Profile: F*EMS

Freya Alexander, Tegan Iversen, and Anna MacNeill of F*EMS

Tell us a bit about F*EMS – how did it start, and how has it evolved over time?

F*EMS (Females* for Equality Making Stuff) is a Melbourne based collective for female-aligned & non-binary people to creatively express themselves by contributing to our triannual zine. F*EMS began when we (Freya Alexander, Tegan Iversen & Cassandra Martin) were studying together at VCA. We felt the need for a space where our voices could be heard, & this experience inspired the beginnings of F*EMS. We launched our first issue in March of 2015.

In 2017 a new member, Anna MacNeill joined the F*EMS team, while Cassandra left to focus on her post-graduate studies. F*EMS has evolved in a range of ways, one of which is when we added an asterisk to our name, as a kind of disclaimer, stating that ‘female’ includes femmes, agender, non-binary, woman-aligned, female-presenting or -read, trans, gender non-conforming people & a range of genders in between.

We are now in the process of planning our 14th Issue, and it has been so rewarding to see artists and writers become regular contributors, and for our community to widen, to include international contributors, and involve more people with each issue!

F*EMS Issue 12 Launch

Tell us a bit about yourselves – have you always been artists and writers?

Anna: I work full time in archaeology but have always loved art and kept up a practice outside of work which have more recently included learning how to weave and more recently pottery classes.

Tegan: I studied art at University (where I met Freya) & have since exhibited my work in many art exhibitions locally & overseas & I also now do freelance illustration work.

Freya: Like Anna, I’ve always loved art and writing, and valued them as a form of self-expression. I studied art throughout high school, and, as Tegan mentioned, went on to study Fine Arts at VCA. Following this I decided to become an art teacher, so I could help young people realise their own creative projects.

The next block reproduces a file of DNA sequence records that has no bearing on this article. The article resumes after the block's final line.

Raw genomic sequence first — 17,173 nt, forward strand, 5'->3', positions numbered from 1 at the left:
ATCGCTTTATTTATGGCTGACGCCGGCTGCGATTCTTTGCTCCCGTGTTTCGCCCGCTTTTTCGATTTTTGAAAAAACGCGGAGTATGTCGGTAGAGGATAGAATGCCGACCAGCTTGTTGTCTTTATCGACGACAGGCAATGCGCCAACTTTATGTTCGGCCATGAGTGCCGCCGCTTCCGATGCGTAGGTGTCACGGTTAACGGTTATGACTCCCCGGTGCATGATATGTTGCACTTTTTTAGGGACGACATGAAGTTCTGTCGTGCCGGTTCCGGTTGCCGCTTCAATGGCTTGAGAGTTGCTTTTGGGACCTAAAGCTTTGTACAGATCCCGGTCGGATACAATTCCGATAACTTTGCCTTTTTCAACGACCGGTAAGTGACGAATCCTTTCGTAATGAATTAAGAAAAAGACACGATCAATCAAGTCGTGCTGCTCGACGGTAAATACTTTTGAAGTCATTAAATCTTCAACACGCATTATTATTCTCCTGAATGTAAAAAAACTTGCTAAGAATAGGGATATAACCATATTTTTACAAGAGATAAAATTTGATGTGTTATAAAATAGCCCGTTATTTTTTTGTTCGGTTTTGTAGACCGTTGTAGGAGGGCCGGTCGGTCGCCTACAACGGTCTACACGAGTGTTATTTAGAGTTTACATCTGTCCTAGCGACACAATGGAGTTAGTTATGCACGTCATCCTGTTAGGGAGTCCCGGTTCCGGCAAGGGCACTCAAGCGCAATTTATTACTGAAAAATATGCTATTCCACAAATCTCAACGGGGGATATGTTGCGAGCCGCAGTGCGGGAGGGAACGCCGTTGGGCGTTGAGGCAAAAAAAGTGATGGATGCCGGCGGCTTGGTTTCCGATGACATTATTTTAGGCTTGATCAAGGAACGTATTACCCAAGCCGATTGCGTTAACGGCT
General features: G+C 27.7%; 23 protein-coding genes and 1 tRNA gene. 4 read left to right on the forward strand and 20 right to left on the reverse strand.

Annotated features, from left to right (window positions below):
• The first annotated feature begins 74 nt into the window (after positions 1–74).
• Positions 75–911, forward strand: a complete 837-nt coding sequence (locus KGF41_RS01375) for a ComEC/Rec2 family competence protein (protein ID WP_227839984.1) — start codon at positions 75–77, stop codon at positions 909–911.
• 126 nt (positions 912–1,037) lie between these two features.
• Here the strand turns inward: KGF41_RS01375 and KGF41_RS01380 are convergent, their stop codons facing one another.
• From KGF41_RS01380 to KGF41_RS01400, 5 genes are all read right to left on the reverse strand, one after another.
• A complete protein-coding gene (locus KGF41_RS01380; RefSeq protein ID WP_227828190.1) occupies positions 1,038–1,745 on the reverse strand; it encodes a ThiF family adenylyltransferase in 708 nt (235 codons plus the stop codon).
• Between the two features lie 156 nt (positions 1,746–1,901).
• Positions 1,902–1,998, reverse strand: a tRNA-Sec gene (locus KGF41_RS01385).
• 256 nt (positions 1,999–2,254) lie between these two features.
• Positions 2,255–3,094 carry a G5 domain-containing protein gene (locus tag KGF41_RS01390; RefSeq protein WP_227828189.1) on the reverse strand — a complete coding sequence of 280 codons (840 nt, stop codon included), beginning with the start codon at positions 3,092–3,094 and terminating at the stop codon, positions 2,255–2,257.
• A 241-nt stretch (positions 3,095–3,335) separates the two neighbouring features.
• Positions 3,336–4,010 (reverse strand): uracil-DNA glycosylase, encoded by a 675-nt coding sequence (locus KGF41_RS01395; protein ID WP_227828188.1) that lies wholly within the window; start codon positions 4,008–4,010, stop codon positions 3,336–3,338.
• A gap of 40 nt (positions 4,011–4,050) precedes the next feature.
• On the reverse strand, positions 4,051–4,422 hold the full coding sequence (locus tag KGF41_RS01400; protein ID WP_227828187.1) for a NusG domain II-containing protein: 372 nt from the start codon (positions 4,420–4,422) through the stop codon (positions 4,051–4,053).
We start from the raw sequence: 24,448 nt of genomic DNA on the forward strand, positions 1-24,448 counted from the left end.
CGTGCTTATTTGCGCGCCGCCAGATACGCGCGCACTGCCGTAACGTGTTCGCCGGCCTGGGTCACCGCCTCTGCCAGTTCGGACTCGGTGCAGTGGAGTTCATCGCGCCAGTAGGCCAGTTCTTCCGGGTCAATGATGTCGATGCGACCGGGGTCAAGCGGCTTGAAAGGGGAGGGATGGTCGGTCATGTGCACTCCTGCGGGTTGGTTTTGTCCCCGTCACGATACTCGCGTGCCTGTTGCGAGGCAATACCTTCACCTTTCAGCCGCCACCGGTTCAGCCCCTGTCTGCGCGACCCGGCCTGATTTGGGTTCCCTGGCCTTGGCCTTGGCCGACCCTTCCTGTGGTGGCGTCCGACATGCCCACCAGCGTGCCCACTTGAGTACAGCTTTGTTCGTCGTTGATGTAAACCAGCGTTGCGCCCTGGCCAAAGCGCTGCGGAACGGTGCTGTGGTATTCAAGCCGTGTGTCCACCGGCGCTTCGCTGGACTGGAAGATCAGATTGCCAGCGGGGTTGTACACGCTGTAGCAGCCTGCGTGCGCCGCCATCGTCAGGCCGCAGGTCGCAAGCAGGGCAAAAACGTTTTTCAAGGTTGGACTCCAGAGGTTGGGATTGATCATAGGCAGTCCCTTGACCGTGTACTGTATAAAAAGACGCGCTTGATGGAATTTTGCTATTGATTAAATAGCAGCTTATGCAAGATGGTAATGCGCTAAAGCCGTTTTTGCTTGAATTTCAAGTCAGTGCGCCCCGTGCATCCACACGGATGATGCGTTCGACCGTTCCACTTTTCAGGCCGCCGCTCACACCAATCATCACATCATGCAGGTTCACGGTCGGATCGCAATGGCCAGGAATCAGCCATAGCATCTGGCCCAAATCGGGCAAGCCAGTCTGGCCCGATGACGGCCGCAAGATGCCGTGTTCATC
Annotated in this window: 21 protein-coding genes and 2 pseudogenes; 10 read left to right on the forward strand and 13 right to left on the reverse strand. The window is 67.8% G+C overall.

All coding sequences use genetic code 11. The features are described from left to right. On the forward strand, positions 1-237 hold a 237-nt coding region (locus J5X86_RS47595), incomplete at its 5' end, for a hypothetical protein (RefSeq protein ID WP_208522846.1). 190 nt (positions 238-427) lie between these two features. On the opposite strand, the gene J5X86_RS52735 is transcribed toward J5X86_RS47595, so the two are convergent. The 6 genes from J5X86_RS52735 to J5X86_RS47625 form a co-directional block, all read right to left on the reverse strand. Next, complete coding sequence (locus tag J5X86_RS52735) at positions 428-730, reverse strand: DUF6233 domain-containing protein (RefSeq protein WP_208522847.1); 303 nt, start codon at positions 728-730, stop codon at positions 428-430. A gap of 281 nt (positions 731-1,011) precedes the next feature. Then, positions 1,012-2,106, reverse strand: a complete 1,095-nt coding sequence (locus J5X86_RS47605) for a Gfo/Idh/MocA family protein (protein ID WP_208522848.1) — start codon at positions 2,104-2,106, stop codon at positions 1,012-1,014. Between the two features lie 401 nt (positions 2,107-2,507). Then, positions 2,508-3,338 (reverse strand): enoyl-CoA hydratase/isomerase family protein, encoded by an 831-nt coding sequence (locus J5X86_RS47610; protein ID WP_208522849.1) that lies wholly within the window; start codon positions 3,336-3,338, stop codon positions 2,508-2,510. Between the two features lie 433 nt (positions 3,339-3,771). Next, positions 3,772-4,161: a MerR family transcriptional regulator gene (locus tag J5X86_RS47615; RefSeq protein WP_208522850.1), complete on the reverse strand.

How do you think art, graphic narrative, and feminism relate to each other? 

The main relation for us is that we use art to express our experiences of feminism. Through F*EMS, we also aim to give others a chance to do the same, whether it’s through visual art, writing or another form of expression.

A Workshop In Full Swing

What’s the importance of the workshops you run to the zine and/or to your own practice?

Anna: Within my own practice, finding time both literally and mentally has always been one of my struggles in making art, so as well as running the workshops, they give me time to think about and create myself. Having that space with no distractions and being surrounded by other people creating is so inspiring.

For the zine, the workshops have been a great way for people to hear about us. We often get people who have participated in a workshop later submit to an issue. Just recently at our latest launch, a contributor introduced themselves who had participated in a weaving workshop we ran at ACCA.